Jerry Brown’s office accused of playing politics over freed inmate


An attorney for a man wrongly convicted of murder accused California Atty. Gen. Jerry Brown’s office Thursday of waiting until after the November election to seek to return the man to prison on a technicality.

But Jim Humes, Brown’s chief deputy, said politics played no role in the proposed delay, saying the attorney general needed extra time to examine the case.

“We would like some more time to think about this,” Humes said in a telephone interview Thursday. “I know [the attorney general] cares about this case and wants to consider it fully” before making a decision about whether to proceed with the motion.

But attorney William Genego, who represents freed inmate Bruce Lisker, said he believes the request is designed to push the controversial matter until after the election.

“They are playing politics with an innocent man’s freedom,” Genego said.

Lisker, 45, was convicted of killing his mother in 1985. He was released from prison last year after a judge found that he was convicted on “false evidence” and had been inadequately represented by his trial attorney. The judge’s findings mirrored those of a 2005 Times investigation that raised questions about key elements of the prosecution’s case against Lisker and exposed the Los Angeles Police Department’s murder investigation as sloppy and incomplete.

Earlier this month, the attorney general filed a motion asking a judge to reverse her decision to overturn Lisker’s conviction because he had missed a deadline years ago by which to file his appeal.

The attorney general’s motion hinges on a U.S. 9th Circuit Court of Appeals ruling in a different case decided in July. In that case, a man’s conviction for child sex abuse and sodomy had been overturned by a district court judge even though he had missed a federal deadline in which to file his habeas corpus petition. As in the Lisker case, the district court judge determined after evidentiary hearings that the man, Richard Lee, had met an “actual innocence” exception to the deadline.

The 9th Circuit reversed that ruling. The judges noted the overturning of Lisker’s conviction and said there was a “widening split among the district courts of our circuit on whether there is an actual innocence exception.” They concluded that no such exception exists and reinstated Lee’s conviction.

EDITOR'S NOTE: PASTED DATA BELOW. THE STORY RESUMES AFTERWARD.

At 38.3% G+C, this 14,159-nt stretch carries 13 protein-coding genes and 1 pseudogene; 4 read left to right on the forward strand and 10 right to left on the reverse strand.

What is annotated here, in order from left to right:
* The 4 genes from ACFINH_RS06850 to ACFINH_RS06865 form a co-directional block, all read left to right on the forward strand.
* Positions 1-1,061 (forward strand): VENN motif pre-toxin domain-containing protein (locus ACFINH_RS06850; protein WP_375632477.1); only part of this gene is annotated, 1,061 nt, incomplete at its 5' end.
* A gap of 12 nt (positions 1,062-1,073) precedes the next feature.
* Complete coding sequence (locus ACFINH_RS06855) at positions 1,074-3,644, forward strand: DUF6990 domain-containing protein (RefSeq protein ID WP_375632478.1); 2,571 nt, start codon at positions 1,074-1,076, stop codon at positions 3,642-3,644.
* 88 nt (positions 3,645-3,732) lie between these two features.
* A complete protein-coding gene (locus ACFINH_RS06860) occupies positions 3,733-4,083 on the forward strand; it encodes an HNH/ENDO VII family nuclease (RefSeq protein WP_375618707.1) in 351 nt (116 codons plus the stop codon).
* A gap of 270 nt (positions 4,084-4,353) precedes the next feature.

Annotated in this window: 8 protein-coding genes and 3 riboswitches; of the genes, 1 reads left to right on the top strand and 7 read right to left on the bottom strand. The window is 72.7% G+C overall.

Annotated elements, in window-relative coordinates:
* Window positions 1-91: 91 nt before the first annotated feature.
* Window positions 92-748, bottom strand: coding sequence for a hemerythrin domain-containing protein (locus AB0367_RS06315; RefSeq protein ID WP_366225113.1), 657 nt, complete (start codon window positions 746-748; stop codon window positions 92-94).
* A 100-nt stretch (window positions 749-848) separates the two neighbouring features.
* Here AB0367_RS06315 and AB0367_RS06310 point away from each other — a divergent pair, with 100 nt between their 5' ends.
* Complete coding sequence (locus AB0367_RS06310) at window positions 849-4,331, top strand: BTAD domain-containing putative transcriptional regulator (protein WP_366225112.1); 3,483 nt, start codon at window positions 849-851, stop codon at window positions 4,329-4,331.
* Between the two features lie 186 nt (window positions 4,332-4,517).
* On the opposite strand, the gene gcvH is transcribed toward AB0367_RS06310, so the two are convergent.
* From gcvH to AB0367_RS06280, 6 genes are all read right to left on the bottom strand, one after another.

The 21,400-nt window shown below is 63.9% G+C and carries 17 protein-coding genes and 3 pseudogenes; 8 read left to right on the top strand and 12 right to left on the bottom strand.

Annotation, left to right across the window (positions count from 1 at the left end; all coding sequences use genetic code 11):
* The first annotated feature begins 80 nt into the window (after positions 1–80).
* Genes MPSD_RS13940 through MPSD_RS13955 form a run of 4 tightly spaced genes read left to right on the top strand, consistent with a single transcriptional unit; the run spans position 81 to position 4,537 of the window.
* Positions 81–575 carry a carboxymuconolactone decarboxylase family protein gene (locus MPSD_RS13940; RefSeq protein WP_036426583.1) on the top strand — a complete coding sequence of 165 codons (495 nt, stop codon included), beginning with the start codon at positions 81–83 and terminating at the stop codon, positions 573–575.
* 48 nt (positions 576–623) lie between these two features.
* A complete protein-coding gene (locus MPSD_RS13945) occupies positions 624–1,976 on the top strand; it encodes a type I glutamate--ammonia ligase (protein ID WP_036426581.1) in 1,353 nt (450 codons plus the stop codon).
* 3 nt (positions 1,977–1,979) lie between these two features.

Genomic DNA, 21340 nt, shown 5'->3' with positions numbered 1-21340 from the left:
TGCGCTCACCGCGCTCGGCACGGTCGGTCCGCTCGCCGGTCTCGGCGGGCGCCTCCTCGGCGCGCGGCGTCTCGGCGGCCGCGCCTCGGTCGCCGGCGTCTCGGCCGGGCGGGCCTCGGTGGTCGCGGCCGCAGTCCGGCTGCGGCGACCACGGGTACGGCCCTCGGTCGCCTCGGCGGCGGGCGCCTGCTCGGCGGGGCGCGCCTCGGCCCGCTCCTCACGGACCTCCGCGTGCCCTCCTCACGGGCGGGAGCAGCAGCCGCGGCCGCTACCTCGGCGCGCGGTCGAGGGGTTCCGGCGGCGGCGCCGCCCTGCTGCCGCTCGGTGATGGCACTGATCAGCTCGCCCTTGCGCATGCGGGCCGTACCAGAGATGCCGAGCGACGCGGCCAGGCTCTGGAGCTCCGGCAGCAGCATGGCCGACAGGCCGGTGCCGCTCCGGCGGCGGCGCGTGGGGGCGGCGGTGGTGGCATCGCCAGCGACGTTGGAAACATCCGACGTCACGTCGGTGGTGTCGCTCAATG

Because of the Lee decision, the attorney general contends in the motion that U.S. District Judge Virginia Phillips should vacate her ruling in Lisker’s case. The attorney general’s motion was criticized by some legal experts as inappropriate after The Times reported on the legal maneuver.

Hours after The Times posted an article about the motion on its website, a spokesman for the attorney general said the office was reviewing the matter and was considering withdrawing it.

On Wednesday, Deputy Atty. Gen. Robert D. Breton called one of Lisker’s attorneys, seeking to continue the matter until mid-November, Genego said. He said Breton refused to say why he wanted to continue the matter, which is scheduled to be litigated Oct. 4. Genego said he would agree to continue the matter until the end of October.

Humes said neither he nor Brown were informed of Breton’s plan to file the motion. He said someone called it to his attention afterward, and he thought the move should be reconsidered. He said he sought the extension with the hope of providing Brown with a complete assessment of the case that would enable him to personally decide whether to proceed with the motion.

“To me, a continuation of the hearing is in everyone’s best interests, including — and maybe especially — Mr. Lisker’s,” Humes said.

Lisker’s legal saga began March 10, 1983, when he said he found his mother badly beaten and stabbed in the family’s home in Sherman Oaks and called paramedics for help.

Detectives were immediately suspicious of Lisker, a frizzy-haired 17-year-old with a history of drug abuse and fighting with his mother. His relationship with his parents had deteriorated to the point that they were paying for him to live in a nearby studio apartment.

Lisker’s conviction was overturned when Phillips concluded that most of the evidence used to implicate him in the crime had been seriously undermined or proved false. For example, a bloody shoe print that prosecutors used to link Lisker to the killing has since been determined by the LAPD not to have been made by his shoes. Additionally, an LAPD crime analyst now says a bruise on the victim’s head was an apparent shoe impression that did not match the treads of Lisker’s shoes but was “similar in size and dimension” to the mysterious bloody shoe print found in the house.